Article Translations: (Spanish)
How does this medicine work?
Mitoxantrone (my-toe-zan-trone) is a chemotherapy medicine used to treat cancer. It is unknown exactly how it works, but it interferes with the cells' ability to make RNA and DNA.
How is it given?
Mitoxantrone is given into the vein (IV) in the hospital. This medicine is a blue liquid.
Are there any precautions about food or other medicines?
Check with the doctor or pharmacist before giving any other prescription or non-prescription medicines, herbs, or vitamins.
What are the side effects?
- low blood cell counts
- mouth sores
- nausea, vomiting, or loss of appetite
- hair loss
- changes in liver function
- skin rash
- irregular or faster heart rate during infusion
- heart muscle damage
- heart failure
When should I call the doctor?
- bleeding or unusual bruising
- severe fatigue
- mouth sores
- skin rash or irritation
- continued vomiting or diarrhea
- trouble breathing - call 911
What precautions should I take?
All caregivers should wear gloves when handling urine, stool, and vomit while your child is getting the chemotherapy infusion and for 48 hours after the chemotherapy is completed. Urine, stool, and vomit can be safely flushed in the sewer system and septic tanks.
Any clothing or bed linens that are contaminated with urine, stool, or vomit should be washed separately from other laundry in hot water and detergent. Anyone handling the contaminated laundry should wear gloves.
What else do I need to know?
Blood samples may be needed to check the effects of the mitoxantrone. Blood counts are lowest at 1 to 3 weeks after the medicine is given. Blood tests are also done to check the liver function.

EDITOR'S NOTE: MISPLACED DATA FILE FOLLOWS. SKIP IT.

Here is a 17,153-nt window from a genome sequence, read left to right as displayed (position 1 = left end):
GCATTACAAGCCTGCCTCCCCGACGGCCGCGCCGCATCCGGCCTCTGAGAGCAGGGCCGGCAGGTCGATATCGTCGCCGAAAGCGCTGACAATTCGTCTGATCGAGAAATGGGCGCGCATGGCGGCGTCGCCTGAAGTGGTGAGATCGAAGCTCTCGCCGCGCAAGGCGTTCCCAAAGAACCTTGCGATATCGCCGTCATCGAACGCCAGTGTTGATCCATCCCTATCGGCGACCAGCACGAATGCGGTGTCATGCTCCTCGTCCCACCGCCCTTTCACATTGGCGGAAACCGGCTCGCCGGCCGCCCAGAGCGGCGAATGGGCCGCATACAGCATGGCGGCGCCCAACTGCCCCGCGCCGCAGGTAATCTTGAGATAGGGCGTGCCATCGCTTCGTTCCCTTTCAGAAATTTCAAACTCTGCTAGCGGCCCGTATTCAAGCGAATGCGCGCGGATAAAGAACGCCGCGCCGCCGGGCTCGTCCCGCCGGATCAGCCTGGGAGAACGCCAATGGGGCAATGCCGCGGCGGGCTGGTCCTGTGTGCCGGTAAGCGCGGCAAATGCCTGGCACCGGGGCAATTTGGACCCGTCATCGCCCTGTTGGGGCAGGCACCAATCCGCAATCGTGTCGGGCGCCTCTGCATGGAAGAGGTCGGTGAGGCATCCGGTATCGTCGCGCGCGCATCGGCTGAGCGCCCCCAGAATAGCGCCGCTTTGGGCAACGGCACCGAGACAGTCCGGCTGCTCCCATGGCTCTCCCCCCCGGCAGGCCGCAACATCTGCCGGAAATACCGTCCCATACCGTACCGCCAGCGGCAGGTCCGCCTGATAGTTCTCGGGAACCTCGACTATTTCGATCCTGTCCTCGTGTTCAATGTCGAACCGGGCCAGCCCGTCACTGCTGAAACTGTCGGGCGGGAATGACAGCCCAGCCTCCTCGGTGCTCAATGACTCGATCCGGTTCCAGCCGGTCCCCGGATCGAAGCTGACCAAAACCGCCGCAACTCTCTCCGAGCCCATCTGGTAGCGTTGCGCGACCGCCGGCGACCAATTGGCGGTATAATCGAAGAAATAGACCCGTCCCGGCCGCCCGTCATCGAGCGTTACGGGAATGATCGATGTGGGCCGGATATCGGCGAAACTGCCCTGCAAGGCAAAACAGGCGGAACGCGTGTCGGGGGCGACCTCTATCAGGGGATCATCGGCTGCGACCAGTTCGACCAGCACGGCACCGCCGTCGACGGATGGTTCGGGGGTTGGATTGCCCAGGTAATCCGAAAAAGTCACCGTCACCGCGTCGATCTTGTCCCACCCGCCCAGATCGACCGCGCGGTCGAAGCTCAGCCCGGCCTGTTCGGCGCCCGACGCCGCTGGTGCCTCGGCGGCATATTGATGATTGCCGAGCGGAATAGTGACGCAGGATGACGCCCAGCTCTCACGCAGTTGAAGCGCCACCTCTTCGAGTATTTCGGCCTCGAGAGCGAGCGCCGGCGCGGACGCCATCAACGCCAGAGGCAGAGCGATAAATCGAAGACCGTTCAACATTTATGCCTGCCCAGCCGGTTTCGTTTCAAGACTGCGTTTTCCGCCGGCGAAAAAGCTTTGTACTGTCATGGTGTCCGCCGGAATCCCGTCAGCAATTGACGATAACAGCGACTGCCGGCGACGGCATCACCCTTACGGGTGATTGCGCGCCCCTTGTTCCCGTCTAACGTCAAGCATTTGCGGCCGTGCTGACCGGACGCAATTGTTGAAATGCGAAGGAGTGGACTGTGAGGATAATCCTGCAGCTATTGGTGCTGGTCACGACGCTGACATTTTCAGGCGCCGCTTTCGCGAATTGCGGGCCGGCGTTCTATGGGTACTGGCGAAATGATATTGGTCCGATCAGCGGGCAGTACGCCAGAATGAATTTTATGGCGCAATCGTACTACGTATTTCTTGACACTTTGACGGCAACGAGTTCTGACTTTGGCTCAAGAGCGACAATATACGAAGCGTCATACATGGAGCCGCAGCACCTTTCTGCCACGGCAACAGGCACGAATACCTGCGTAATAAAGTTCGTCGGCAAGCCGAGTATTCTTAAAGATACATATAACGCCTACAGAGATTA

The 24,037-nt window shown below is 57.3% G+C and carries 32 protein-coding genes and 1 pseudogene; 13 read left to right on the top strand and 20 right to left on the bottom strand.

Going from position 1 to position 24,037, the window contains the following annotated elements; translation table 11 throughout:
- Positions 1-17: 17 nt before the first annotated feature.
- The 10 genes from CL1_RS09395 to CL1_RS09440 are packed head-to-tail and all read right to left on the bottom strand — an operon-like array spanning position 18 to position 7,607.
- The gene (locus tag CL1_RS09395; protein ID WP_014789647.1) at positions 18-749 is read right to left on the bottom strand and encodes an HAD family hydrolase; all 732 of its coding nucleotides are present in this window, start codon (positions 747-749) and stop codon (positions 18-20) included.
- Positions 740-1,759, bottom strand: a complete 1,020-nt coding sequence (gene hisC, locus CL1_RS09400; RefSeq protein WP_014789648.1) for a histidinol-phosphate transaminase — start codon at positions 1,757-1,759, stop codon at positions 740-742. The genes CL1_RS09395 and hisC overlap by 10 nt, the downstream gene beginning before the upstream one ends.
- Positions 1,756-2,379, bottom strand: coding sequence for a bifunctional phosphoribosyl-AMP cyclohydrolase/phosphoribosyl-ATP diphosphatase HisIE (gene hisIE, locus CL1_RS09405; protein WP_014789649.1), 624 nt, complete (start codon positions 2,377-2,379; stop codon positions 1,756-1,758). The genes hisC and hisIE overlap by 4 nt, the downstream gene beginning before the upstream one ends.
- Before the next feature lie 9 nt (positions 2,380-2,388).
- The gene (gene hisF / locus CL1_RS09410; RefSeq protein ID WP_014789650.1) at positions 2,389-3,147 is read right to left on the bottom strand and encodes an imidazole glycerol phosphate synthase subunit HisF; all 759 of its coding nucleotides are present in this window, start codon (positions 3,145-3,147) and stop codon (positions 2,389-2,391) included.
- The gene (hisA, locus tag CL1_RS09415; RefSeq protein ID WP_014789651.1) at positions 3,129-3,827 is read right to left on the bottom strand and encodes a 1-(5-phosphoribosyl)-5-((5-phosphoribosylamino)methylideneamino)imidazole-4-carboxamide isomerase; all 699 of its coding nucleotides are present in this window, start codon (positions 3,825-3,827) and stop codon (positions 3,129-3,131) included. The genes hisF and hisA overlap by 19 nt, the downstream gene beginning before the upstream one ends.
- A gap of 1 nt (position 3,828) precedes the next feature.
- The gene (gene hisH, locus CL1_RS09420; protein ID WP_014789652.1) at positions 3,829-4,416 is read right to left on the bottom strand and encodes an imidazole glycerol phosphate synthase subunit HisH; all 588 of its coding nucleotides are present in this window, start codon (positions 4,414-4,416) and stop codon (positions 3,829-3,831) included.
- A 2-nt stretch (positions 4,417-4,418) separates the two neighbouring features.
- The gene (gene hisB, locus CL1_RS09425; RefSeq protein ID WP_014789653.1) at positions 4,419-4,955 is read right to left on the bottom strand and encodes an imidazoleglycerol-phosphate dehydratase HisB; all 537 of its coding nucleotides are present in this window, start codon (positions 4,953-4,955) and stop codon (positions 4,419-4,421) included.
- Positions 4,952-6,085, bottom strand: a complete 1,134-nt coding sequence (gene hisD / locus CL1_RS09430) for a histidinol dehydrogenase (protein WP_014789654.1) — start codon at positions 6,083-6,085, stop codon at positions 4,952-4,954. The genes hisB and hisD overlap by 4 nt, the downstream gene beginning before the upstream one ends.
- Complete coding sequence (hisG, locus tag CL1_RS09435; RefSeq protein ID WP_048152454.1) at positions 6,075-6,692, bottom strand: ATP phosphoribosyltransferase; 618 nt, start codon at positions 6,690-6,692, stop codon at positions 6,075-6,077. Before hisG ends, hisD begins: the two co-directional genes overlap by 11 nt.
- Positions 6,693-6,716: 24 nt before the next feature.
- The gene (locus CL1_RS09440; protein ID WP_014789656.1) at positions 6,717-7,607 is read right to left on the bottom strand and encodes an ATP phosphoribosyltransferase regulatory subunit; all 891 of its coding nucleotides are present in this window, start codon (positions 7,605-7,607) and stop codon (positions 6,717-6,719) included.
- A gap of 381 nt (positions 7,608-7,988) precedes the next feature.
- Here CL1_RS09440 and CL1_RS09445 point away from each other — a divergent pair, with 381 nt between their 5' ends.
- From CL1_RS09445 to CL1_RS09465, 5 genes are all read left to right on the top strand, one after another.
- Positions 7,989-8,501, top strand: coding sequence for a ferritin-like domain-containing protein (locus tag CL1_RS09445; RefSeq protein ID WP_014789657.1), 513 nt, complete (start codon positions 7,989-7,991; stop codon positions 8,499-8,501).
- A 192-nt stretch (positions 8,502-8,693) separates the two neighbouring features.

Heart tests are done before this medicine is given and at certain times throughout the course of treatment.
Good mouth care will help prevent mouth sores.
Because the medicine is blue, the urine may be blue for 1 or 2 days after treatment. The sclera (white part of the eye) may also turn blue temporarily. You may see blue streaks in the vein where the mitoxantrone is given.
Tissue burn may occur if the medicine leaks from the vein.
Prevent sunburn. During treatment and for one year after, your child should wear sunscreen (SPF 30 or higher), a hat, and protective clothing when outdoors.
You and your child should know the names and doses of all the medicines he or she is taking. Share this information with anyone involved in your child's care.
This is not specific to your child but provides general information. If you have any questions, please call the oncology clinic or pharmacy.
Children's Hospitals and Clinics of Minnesota
Last reviewed 8/2015 ©Copyright
This page is not specific to your child, but provides general information on the topic above. If you have any questions, please call your clinic. For more reading material about this and other health topics, please call or visit Children's Family Resource Center library, or visit www.childrensmn.org/educationmaterials.
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